UR has only two Friday games, one in Florida in March and the last game of the regular season with local school St. John Fisher at UR.  Any games during the week are against Brockport, Cortland, Keuka, RIT, Medialle, and Ithaca.
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Offline BigPoppa

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Re: 2008 Pitcher of the year
« Reply #73 on: November 28, 2007, 12:26:40 pm »

Are there any other conferences that schedule 4 conference games during the week?

The CCIW often plays 4-5 conference games a week. Usually a three-game weekend series with a Tues or Weds single game or doubleheader mixed in. In fact, here is an example from Carthage's opening CCIW schedule:

Saturday, 3/29: Wheaton (DH)
Monday, 3/31: @ Wheaton
Tuesday, 4/1: @ North Park (DH)
Saturday, 4/5: @ Millikin (DH)
Sunday, 4/6: @ Millikin

That's 8 CCIW conference games in 8 days... pitching depth will certainly get tested here. Actually, the entire CCIW schedule of 21 games is played in only 36 days. One bad week can certainly keep a team out of the post-season.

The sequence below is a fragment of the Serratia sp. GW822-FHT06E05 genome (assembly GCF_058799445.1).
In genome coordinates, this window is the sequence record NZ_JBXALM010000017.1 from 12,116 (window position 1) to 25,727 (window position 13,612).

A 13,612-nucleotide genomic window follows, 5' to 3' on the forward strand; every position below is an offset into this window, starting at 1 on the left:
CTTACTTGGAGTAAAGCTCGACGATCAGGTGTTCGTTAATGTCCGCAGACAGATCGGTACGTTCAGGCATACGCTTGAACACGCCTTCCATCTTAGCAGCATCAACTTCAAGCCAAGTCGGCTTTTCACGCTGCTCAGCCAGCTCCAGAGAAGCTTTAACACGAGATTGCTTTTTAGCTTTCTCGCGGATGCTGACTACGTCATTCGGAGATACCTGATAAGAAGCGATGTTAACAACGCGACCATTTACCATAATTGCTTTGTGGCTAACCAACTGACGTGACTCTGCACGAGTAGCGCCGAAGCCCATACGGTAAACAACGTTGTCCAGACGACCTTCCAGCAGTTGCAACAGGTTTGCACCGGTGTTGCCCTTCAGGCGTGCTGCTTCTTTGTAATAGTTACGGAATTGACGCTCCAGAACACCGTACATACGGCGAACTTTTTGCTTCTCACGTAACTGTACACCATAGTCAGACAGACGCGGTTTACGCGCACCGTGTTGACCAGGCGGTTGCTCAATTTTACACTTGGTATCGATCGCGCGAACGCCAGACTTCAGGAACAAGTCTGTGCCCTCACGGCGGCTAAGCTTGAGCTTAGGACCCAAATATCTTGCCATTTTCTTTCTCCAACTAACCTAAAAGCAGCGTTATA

« Last Edit: November 28, 2007, 01:07:04 pm by BigPoppa »
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Offline Ralph Turner

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Re: 2008 Pitcher of the year
« Reply #74 on: November 28, 2007, 04:46:28 pm »

That's 8 CCIW conference games in 8 days... pitching depth will certainly get tested here. Actually, the entire CCIW schedule of 21 games is played in only 36 days. One bad week can certainly keep a team out of the post-season.

It does build depth in the pitching staff.  Short-term challenge with big implications for long-term success.